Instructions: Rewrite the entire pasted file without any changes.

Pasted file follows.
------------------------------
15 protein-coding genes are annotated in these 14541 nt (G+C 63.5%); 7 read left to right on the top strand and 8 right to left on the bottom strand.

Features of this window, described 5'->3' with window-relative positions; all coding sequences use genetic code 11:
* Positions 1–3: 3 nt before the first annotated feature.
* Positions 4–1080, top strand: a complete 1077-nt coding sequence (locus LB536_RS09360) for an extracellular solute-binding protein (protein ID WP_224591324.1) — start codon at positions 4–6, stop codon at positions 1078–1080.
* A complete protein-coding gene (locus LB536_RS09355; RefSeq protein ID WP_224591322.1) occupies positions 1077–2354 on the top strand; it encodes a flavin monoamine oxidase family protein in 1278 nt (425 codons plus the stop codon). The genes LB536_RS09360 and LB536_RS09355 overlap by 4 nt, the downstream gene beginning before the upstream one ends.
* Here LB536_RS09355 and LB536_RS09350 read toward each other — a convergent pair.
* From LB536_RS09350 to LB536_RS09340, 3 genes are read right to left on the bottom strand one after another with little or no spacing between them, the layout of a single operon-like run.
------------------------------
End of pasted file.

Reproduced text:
15 protein-coding genes are annotated in these 14541 nt (G+C 63.5%); 7 read left to right on the top strand and 8 right to left on the bottom strand.

Features of this window, described 5'->3' with window-relative positions; all coding sequences use genetic code 11:
* Positions 1–3: 3 nt before the first annotated feature.
* Positions 4–1080, top strand: a complete 1077-nt coding sequence (locus LB536_RS09360) for an extracellular solute-binding protein (protein ID WP_224591324.1) — start codon at positions 4–6, stop codon at positions 1078–1080.
* A complete protein-coding gene (locus LB536_RS09355; RefSeq protein ID WP_224591322.1) occupies positions 1077–2354 on the top strand; it encodes a flavin monoamine oxidase family protein in 1278 nt (425 codons plus the stop codon). The genes LB536_RS09360 and LB536_RS09355 overlap by 4 nt, the downstream gene beginning before the upstream one ends.
* Here LB536_RS09355 and LB536_RS09350 read toward each other — a convergent pair.
* From LB536_RS09350 to LB536_RS09340, 3 genes are read right to left on the bottom strand one after another with little or no spacing between them, the layout of a single operon-like run.